AS44, Honoring Moose’s memory



Andrew Smith was a hero on the court, to the fans in the stands and at home.  He tallied 1,147 career points. He was a hero under a national spotlight–a member of the Butler men’s basketball team during their chase for an NCAA championship in 2010 and 2011.

Heroes do not fall or falter. Breaks in stride are intentional, a fleeting stammer of feet against the boards of the court before grasping the ball and stretching tall with grace toward the basket.

We are the fans, wrapping around the sidelines and spanning to the far walls of Hinkle Fieldhouse, clinging to every breath and rhythm of the game, every high and low. Arms outstretched for every free throw and crashing toward our sides as the ball arcs down.

As fans we rise and fall in the stands, a mirror of the highs and lows of the season. Stand and gather. Our heroes are on the court.

We are the spectators. Unable to interfere should a player stagger to the floor, collapse inside the paint. That in itself contains a beautifully strange comfort.

Gifted with a sense of invincibility, athletes lift themselves off the floor and rise.

Until they don’t.

A young man woke up one morning and found himself staring into the face of cancer. Off the court, we, the fans, gather to support a hero when they fall. Blood drives, a bone marrow registry, the annual “Stay Positive Day.” Smith was diagnosed with cancer just three years after appearing in a national championship game.

There was no referee to call foul, no timeout to recover.

In games, we find ourselves fascinated by athletes’ displays on the court. The ferocity with which they play. Their confident drift down after surging to tip the ball into the net. Navigating and weaving, in and out around obstacles.

In sports, we are allowed to be moved by the grit of our heroes on the court. But perhaps more inspired by their fight off the court.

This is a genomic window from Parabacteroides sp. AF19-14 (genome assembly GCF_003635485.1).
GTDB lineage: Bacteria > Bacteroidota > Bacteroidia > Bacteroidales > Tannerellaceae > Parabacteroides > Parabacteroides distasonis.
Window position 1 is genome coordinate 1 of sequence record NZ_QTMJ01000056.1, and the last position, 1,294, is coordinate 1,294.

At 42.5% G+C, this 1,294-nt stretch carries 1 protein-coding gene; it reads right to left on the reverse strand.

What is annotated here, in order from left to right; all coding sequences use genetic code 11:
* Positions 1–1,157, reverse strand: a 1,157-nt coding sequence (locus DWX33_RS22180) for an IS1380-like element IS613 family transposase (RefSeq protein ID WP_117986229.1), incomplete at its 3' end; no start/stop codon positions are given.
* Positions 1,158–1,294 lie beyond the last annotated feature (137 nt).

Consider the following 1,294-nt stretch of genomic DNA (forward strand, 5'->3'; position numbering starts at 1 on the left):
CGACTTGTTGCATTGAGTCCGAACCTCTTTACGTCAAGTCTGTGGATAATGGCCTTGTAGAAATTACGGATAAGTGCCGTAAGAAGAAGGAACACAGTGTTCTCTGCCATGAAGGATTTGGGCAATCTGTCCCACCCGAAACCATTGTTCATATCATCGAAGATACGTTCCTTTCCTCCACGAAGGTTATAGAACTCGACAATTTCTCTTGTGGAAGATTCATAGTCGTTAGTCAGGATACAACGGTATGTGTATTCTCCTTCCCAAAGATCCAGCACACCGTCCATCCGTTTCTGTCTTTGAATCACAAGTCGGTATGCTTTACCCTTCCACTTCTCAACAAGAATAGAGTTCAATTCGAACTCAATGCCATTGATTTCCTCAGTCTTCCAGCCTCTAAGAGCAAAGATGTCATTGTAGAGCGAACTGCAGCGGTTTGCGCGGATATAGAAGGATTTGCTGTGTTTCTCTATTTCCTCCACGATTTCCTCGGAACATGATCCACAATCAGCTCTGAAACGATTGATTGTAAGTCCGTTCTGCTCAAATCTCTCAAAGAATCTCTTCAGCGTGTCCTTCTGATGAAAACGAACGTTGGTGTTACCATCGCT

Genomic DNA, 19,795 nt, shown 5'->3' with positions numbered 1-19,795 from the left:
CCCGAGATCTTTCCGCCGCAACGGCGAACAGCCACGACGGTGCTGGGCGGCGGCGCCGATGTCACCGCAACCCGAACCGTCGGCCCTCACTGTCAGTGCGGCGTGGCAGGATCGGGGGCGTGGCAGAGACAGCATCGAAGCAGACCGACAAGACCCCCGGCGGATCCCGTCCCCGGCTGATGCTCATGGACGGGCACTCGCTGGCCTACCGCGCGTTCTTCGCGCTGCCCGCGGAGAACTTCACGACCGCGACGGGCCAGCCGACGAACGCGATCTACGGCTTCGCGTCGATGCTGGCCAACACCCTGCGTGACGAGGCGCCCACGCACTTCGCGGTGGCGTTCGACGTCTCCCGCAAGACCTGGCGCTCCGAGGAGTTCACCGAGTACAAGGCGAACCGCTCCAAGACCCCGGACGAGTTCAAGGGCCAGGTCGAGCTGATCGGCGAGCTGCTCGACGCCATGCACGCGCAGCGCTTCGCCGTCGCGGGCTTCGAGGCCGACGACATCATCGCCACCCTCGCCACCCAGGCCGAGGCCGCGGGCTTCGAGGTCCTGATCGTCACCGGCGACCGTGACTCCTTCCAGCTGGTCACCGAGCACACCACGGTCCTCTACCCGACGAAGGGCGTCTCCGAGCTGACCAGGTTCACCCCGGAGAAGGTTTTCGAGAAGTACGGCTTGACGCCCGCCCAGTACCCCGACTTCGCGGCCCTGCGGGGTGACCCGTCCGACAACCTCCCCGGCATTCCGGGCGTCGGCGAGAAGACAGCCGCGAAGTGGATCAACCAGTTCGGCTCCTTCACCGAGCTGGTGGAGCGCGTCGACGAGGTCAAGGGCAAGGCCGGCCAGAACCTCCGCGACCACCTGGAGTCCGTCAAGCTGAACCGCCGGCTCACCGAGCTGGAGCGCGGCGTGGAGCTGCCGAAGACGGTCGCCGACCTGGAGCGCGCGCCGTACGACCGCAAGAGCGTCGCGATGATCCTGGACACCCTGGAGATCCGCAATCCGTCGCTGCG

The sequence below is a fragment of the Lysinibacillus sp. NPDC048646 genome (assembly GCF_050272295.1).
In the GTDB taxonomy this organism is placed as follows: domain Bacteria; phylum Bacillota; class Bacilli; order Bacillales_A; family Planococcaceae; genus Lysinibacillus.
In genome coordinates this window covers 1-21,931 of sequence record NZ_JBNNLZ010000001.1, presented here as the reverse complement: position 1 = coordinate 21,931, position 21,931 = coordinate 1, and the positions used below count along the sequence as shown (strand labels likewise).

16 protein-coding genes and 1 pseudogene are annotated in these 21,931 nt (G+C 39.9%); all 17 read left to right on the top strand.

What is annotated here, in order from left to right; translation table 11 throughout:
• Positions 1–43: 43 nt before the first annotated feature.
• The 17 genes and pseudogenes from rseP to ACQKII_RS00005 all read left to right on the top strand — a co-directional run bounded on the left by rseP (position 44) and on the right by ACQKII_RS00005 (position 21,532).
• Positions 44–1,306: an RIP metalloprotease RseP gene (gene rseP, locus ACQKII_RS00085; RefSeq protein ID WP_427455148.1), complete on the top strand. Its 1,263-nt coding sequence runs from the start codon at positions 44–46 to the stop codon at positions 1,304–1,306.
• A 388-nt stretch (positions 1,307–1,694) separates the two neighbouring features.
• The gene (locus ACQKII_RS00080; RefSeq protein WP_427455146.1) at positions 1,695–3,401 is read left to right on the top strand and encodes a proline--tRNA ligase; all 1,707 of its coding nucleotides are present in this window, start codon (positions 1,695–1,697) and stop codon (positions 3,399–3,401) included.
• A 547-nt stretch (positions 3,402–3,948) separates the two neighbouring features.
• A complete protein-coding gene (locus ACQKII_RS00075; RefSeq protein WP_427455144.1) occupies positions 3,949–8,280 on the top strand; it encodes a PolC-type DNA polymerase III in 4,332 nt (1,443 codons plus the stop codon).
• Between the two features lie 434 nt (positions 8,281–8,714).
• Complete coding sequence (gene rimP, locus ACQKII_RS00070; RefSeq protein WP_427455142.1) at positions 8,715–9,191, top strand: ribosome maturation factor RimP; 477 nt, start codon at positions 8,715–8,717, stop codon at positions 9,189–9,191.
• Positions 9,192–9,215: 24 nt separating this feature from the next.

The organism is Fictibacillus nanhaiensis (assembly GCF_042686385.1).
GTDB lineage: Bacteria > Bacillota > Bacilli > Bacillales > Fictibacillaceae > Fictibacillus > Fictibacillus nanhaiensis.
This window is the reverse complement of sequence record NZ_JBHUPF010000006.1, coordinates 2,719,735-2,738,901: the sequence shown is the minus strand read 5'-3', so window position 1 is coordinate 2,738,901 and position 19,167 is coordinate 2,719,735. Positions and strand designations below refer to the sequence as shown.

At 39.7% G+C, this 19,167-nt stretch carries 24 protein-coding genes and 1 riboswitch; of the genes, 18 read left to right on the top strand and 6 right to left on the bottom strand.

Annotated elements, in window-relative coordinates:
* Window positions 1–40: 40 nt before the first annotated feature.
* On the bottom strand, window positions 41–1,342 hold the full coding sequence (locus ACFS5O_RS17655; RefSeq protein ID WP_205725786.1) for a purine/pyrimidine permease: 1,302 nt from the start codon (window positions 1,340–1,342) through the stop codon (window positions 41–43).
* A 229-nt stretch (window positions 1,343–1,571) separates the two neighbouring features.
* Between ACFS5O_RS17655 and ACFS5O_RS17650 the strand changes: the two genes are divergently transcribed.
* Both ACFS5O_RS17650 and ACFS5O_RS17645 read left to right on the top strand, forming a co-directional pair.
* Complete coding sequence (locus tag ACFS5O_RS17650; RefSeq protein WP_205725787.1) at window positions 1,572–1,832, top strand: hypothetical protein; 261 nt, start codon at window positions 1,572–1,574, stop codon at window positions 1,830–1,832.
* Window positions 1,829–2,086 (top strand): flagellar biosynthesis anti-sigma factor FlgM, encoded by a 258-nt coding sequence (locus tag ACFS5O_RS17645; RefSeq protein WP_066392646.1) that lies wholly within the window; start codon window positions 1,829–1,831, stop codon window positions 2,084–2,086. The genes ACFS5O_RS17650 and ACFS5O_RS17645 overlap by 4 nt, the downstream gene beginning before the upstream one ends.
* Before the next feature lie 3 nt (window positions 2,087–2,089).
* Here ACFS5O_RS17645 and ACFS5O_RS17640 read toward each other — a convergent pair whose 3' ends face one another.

Inspiration can be found in a hospital. Smith endured intense bouts of chemotherapy, radiation and a medically-induced coma. His heart stopped beating for 20 minutes.

As fans, we seek heart.

The player who resisted crashing down though battered by blows,  Smith gave the greatest display of courage–the fight and the heart in which he fought with on and off the court. The way he moved on the floor of Hinkle, no one ever saw cancer coming.

Maybe that is what hit us the hardest.

All athletes can be blind-sighted by obstacles off the court. It is part of the human condition and it is why we love them.

But not every struggle or athlete has the power to inspire the way Smith did. There was a certain grace to how he battled cancer. The same grace with which he played on the court.

It defined who he was as a basketball player, how he fought cancer and who he was as a person.

Basketball was an extension of who Smith was. There is a beauty in sports, an appeal to the human state of mind that makes it impossible to regard basketball as just a game he played.

Students donning “Stay Positive” shirts, the opposing team doing the same. It is found in the square of the AS44 patch on Butler jerseys. A gold 44 pinned to the lapel of a coach’s suit.

All of it are parts of Smith’s legacy. Moments of greatness are hard to see on the court and harder to recognize in life.

His legacy unfolded before our eyes and will continue to be seen, embedded within the Butler Way.

The Butler Way demands heart.

On the court, it is spectacular to watch. The kind that draws crowds to Hinkle and creates a nationwide following in search for a Cinderella story.

Off the court, heart is defined by the person who owns it.

As fans, we love Andrew Smith for the heart displayed in games.

As people, we love Smith for the heart he gave in 25 years of life.